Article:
Queensland, meanwhile, is feeling the squeeze from the global coal supply glut, and is looking over a cliff beyond the next surge of revenue from LNG projects. Coal accounts for 43% of Queensland’s total export revenue, and with its value sliding steadily, the state’s budget deficit has ballooned 20% since the last fiscal update.
This region, along with iron ore-rich Western Australia, is exhibiting the first symptoms of Australia’s broader budget pain. Like the rest of the country, beefing up the tourism, agriculture and education sectors is seen as a long-term solution.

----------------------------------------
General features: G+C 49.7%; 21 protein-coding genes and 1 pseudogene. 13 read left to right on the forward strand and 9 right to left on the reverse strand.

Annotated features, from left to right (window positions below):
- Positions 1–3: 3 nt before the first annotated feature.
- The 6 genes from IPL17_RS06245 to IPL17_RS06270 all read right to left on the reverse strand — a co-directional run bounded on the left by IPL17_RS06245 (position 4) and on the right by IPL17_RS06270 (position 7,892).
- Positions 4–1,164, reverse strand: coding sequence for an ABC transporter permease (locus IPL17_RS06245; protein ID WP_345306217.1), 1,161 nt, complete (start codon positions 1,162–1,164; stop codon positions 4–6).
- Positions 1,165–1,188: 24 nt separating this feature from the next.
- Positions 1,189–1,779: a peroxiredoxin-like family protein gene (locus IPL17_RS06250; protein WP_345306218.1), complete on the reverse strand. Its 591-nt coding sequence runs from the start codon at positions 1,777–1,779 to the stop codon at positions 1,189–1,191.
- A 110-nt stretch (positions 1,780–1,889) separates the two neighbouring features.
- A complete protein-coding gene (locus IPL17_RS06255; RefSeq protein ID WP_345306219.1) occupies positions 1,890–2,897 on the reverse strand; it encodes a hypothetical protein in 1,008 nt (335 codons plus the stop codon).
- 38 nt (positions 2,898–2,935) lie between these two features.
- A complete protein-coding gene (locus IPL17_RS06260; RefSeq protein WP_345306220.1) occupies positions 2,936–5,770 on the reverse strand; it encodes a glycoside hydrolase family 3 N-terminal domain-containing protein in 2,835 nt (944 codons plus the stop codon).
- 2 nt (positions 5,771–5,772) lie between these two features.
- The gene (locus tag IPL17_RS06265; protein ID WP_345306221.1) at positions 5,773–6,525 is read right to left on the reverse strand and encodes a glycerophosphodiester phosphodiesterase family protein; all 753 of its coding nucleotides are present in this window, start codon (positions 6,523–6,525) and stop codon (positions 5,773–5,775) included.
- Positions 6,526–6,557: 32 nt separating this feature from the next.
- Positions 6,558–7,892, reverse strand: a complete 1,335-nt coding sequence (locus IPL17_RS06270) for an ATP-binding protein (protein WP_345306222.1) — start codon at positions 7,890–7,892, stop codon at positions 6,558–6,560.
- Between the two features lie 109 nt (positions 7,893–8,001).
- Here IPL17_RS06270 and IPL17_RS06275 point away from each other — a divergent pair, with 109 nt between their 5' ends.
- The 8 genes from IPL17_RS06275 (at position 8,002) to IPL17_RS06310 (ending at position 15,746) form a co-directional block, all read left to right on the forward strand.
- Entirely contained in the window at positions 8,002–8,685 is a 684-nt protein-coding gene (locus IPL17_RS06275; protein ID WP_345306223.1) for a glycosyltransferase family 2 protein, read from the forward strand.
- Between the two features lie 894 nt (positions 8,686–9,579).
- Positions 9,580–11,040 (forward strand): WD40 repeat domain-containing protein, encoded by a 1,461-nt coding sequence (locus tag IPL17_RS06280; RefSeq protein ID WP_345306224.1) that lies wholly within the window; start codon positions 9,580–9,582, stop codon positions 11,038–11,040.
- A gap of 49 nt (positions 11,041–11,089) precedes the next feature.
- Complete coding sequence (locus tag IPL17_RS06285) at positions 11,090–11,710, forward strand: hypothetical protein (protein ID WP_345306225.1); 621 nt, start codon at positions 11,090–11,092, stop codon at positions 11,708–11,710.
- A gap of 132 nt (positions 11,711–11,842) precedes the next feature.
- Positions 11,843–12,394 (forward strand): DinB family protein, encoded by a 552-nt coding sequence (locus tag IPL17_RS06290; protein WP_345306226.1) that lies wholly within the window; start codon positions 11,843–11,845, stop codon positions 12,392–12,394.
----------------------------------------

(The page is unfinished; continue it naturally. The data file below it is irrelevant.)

A spoonful of sugar is sweetening the medicine of regime change. The flagship development at Queen’s Wharf, Brisbane, enjoys the support of the new government, and a final decision on the tender appears to still be on track for mid-2015. Sprawling, modern complexes will be crucial in Queensland’s attempt to capture a share of the 200 million Chinese tourists expected to travel abroad by 2020. As a developed region on Asia’s doorstep, brimming with white-sand beaches and lush rainforests, Queensland has obvious natural advantages. For continued investment, however, international developers will need more than a lovely landscape.